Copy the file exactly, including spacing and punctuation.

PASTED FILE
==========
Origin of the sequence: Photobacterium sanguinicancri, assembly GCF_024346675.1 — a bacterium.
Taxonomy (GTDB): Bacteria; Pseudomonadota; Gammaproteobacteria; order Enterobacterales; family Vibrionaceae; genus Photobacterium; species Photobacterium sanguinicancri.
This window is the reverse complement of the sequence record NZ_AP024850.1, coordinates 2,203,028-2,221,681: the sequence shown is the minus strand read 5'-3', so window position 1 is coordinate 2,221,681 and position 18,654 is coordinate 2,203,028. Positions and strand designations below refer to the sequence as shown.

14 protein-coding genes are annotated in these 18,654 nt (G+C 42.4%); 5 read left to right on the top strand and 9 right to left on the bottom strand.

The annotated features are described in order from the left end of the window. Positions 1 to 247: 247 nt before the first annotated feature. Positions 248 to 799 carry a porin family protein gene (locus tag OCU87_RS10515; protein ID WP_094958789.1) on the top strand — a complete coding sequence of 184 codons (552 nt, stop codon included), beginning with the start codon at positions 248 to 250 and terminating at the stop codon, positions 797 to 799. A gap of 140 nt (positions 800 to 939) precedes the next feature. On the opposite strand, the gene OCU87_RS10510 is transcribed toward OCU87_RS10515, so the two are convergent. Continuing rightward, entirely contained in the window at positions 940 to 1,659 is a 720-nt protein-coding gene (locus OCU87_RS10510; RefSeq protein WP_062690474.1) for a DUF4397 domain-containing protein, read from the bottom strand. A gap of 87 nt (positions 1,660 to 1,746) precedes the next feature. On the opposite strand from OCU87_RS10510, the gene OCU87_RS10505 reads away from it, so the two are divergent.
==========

Origin of the sequence: Photobacterium sanguinicancri, assembly GCF_024346675.1 — a bacterium.
Taxonomy (GTDB): Bacteria; Pseudomonadota; Gammaproteobacteria; order Enterobacterales; family Vibrionaceae; genus Photobacterium; species Photobacterium sanguinicancri.
This window is the reverse complement of the sequence record NZ_AP024850.1, coordinates 2,203,028-2,221,681: the sequence shown is the minus strand read 5'-3', so window position 1 is coordinate 2,221,681 and position 18,654 is coordinate 2,203,028. Positions and strand designations below refer to the sequence as shown.

14 protein-coding genes are annotated in these 18,654 nt (G+C 42.4%); 5 read left to right on the top strand and 9 right to left on the bottom strand.

The annotated features are described in order from the left end of the window. Positions 1 to 247: 247 nt before the first annotated feature. Positions 248 to 799 carry a porin family protein gene (locus tag OCU87_RS10515; protein ID WP_094958789.1) on the top strand — a complete coding sequence of 184 codons (552 nt, stop codon included), beginning with the start codon at positions 248 to 250 and terminating at the stop codon, positions 797 to 799. A gap of 140 nt (positions 800 to 939) precedes the next feature. On the opposite strand, the gene OCU87_RS10510 is transcribed toward OCU87_RS10515, so the two are convergent. Continuing rightward, entirely contained in the window at positions 940 to 1,659 is a 720-nt protein-coding gene (locus OCU87_RS10510; RefSeq protein WP_062690474.1) for a DUF4397 domain-containing protein, read from the bottom strand. A gap of 87 nt (positions 1,660 to 1,746) precedes the next feature. On the opposite strand from OCU87_RS10510, the gene OCU87_RS10505 reads away from it, so the two are divergent.